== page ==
Sound Research WIKINDX

WIKINDX Resources

Zhang, J. (2013). Auditory cortex stimulation to suppress tinnitus: Mechanisms and strategies. Hearing Research, 295, 38–57. 
Added by: sirfragalot (04/21/2014 10:07:40 AM)   
Resource type: Journal Article
Peer reviewed
DOI: dx.doi.org/10.1016/j.heares.2012.05.007
BibTeX citation key: Zhang2013
View all bibliographic details
Categories: General
Keywords: Cognition, Tinnitus
Creators: Zhang
Publisher: Elsevier
Collection: Hearing Research
Views: 7/298
Abstract
Brain stimulation is an important method used to modulate neural activity and suppress tinnitus. Several auditory and non-auditory brain regions have been targeted for stimulation. This paper reviews recent progress on auditory cortex (AC) stimulation to suppress tinnitus and its underlying neural mechanisms and stimulation strategies. At the same time, the author provides his opinions and hypotheses on both animal and human models. The author also proposes a medial geniculate body (MGB)-thalamic reticular nucleus (TRN)-Gating mechanism to reflect tinnitus-related neural information coming from upstream and downstream projection structures. The upstream structures include the lower auditory brainstem and midbrain structures. The downstream structures include the AC and certain limbic centers. Both upstream and downstream information is involved in a dynamic gating mechanism in the MGB together with the TRN. When abnormal gating occurs at the thalamic level, the spilled-out information interacts with the AC to generate tinnitus. The tinnitus signals at the MGB-TRN-Gating may be modulated by different forms of stimulations including brain stimulation. Each stimulation acts as a gain modulator to control the level of tinnitus signals at the MGB-TRN-Gate. This hypothesis may explain why different types of stimulation can induce tinnitus suppression. Depending on the tinnitus etiology, MGB-TRN-Gating may be different in levels and dynamics, which cause variability in tinnitus suppression induced by different gain controllers. This may explain why the induced suppression of tinnitus by one type of stimulation varies across individual patients.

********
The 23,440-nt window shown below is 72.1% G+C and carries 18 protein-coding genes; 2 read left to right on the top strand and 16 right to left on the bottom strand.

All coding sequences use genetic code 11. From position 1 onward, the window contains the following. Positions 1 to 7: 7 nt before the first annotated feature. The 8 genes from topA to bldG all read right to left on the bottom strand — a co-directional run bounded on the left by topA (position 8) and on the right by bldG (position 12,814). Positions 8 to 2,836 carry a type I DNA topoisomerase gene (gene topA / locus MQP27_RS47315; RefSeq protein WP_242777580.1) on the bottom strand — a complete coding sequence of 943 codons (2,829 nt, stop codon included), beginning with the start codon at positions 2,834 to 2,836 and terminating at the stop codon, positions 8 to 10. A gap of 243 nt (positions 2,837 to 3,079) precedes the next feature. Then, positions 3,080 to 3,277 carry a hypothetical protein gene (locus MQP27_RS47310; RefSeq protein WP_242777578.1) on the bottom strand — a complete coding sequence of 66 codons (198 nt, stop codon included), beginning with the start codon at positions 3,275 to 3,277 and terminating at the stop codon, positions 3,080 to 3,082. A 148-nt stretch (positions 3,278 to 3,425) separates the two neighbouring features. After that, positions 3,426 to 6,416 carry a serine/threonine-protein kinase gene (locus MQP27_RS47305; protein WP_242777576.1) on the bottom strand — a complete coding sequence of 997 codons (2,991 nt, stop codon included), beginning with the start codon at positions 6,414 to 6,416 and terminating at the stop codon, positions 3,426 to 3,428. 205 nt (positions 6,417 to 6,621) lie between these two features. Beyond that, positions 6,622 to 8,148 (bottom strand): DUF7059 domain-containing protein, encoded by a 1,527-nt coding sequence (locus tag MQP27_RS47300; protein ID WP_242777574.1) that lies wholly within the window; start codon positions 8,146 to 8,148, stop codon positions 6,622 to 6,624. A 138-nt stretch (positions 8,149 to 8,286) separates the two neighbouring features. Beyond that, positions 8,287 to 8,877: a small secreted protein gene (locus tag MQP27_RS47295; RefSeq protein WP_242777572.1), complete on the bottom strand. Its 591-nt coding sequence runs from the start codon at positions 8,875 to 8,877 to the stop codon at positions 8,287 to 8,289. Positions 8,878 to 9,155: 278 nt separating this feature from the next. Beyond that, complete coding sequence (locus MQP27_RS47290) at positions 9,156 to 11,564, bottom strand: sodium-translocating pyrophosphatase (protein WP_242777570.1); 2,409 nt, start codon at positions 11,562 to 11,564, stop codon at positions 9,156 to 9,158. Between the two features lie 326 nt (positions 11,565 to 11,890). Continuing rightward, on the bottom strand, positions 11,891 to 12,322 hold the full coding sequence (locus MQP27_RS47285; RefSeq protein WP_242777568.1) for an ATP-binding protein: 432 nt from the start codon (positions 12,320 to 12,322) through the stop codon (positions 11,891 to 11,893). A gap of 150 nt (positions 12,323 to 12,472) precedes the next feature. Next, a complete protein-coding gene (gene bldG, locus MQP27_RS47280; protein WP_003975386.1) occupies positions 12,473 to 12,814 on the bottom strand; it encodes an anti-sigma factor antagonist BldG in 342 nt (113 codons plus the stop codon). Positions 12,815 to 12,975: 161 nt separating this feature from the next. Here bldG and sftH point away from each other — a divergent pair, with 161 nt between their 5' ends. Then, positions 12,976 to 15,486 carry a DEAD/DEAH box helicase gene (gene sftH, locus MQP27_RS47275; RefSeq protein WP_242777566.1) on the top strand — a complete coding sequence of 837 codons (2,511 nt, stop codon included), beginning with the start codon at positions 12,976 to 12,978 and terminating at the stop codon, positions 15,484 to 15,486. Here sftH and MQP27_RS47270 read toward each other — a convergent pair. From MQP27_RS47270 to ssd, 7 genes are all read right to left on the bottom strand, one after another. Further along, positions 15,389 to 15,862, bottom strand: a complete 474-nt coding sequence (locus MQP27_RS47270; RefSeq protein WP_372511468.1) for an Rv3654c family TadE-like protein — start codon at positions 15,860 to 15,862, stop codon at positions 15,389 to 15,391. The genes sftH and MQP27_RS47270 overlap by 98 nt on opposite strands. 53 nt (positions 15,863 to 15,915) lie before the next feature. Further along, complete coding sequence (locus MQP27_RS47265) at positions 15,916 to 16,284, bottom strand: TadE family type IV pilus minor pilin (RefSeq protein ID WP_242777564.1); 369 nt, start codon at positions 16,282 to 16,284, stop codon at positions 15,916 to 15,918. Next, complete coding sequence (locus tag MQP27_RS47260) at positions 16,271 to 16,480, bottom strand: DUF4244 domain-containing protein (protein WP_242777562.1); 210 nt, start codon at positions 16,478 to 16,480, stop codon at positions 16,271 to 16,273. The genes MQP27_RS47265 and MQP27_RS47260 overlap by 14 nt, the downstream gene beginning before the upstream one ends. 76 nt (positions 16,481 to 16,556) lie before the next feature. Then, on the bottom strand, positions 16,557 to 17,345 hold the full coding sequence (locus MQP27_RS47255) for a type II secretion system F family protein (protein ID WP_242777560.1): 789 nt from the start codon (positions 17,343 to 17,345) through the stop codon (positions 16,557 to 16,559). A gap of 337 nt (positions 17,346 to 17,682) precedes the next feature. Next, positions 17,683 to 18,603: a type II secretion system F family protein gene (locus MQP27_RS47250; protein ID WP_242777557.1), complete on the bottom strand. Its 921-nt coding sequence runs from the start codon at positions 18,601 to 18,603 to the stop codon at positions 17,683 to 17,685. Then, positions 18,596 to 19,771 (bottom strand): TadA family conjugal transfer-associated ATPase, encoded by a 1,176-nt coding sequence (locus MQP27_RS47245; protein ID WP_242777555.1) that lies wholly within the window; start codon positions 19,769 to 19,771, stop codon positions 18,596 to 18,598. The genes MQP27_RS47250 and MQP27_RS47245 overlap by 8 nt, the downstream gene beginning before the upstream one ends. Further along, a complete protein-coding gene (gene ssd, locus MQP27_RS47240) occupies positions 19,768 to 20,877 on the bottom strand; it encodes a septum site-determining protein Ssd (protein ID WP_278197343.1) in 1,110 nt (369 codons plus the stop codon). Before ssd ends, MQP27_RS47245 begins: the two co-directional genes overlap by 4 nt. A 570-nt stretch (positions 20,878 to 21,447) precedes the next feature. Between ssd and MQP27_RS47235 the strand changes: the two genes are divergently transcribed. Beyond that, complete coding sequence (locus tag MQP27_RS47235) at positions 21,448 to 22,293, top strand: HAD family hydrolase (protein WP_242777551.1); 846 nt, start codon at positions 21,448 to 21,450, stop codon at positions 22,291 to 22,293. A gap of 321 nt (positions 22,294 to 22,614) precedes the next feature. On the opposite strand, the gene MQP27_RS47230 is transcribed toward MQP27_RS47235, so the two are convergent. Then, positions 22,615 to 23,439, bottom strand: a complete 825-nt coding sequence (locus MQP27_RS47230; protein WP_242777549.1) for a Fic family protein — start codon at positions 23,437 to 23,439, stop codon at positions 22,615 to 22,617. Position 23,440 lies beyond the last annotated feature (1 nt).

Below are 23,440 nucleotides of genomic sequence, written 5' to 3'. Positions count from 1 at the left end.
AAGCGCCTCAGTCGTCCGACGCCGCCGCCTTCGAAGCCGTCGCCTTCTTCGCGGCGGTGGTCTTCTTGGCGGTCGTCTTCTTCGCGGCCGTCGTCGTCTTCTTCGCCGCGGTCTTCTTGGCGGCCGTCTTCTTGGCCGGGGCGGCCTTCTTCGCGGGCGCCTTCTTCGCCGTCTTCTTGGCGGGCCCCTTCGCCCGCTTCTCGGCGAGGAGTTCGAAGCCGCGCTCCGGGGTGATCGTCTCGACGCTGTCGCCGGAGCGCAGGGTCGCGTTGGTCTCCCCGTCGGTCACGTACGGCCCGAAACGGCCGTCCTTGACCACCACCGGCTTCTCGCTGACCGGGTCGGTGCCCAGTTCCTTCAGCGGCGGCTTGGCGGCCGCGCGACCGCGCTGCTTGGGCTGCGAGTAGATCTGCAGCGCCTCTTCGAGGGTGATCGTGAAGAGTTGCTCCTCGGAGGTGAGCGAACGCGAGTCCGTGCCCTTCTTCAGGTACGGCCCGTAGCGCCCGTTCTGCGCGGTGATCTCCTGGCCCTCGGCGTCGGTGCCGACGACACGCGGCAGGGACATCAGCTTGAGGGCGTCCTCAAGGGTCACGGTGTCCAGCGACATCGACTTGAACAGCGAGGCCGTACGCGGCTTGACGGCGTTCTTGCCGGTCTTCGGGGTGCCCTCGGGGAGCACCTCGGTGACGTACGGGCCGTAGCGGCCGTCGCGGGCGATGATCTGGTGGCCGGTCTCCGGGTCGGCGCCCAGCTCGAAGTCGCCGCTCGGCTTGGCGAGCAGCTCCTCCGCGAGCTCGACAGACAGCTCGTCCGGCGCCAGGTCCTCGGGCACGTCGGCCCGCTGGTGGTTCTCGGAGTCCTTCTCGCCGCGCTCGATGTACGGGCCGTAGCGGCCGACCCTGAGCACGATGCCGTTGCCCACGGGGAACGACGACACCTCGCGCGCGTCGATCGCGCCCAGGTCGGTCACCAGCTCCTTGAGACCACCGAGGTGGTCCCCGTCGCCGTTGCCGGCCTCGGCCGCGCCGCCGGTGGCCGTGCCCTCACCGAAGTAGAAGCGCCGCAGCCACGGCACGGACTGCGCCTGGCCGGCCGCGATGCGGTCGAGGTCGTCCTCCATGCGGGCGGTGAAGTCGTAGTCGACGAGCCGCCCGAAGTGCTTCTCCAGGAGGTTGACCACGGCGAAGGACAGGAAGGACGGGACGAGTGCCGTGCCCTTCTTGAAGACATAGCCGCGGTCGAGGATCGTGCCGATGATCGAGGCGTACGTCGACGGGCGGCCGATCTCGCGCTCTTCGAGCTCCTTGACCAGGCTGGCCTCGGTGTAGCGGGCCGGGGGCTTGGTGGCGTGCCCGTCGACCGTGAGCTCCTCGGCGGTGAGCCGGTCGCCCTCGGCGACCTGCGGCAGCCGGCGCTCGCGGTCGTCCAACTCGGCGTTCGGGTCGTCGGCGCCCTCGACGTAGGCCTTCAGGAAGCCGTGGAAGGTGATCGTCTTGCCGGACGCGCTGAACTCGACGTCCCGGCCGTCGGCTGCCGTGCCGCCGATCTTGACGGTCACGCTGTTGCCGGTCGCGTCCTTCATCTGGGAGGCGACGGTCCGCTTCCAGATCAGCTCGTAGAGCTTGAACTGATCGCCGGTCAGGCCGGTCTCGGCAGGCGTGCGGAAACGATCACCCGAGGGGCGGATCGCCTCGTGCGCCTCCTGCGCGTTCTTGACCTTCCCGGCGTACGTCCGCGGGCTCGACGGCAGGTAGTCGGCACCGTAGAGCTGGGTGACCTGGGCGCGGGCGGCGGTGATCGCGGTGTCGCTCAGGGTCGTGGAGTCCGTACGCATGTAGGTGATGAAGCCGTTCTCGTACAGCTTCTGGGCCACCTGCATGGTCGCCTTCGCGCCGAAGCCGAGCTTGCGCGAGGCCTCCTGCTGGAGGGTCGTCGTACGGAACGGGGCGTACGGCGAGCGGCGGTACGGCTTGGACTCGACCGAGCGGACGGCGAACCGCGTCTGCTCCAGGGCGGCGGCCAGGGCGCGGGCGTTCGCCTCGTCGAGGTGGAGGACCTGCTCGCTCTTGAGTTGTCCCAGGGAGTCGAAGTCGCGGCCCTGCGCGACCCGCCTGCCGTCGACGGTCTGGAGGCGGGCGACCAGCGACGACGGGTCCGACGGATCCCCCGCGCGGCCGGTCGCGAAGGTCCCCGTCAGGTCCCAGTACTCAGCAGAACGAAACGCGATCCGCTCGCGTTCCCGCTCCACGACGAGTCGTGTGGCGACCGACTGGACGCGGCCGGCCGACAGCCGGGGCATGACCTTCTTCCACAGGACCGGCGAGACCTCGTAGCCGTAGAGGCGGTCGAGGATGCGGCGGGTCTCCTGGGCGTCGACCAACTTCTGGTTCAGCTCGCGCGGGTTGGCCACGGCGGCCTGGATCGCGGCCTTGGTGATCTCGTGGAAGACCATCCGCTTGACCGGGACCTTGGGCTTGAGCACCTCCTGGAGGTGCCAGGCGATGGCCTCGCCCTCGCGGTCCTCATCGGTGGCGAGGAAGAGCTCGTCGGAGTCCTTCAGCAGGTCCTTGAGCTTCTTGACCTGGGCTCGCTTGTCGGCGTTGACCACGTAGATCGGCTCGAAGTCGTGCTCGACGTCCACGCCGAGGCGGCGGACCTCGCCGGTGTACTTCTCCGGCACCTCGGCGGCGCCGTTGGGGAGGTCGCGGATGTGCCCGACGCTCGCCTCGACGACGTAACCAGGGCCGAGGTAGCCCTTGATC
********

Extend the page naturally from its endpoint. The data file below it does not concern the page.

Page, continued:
WIKINDX 6.4.9 | Total resources: 1084 | Username: -- | Bibliography: WIKINDX Master Bibliography | Style: American Psychological Association (APA)


PHP execution time: 0.08096 s
SQL execution time: 0.06535 s
TPL rendering time: 0.00365 s
Total elapsed time: 0.14996 s
Peak memory usage: 9.5618 MB
Memory at close: 9.3976 MB
Database queries: 57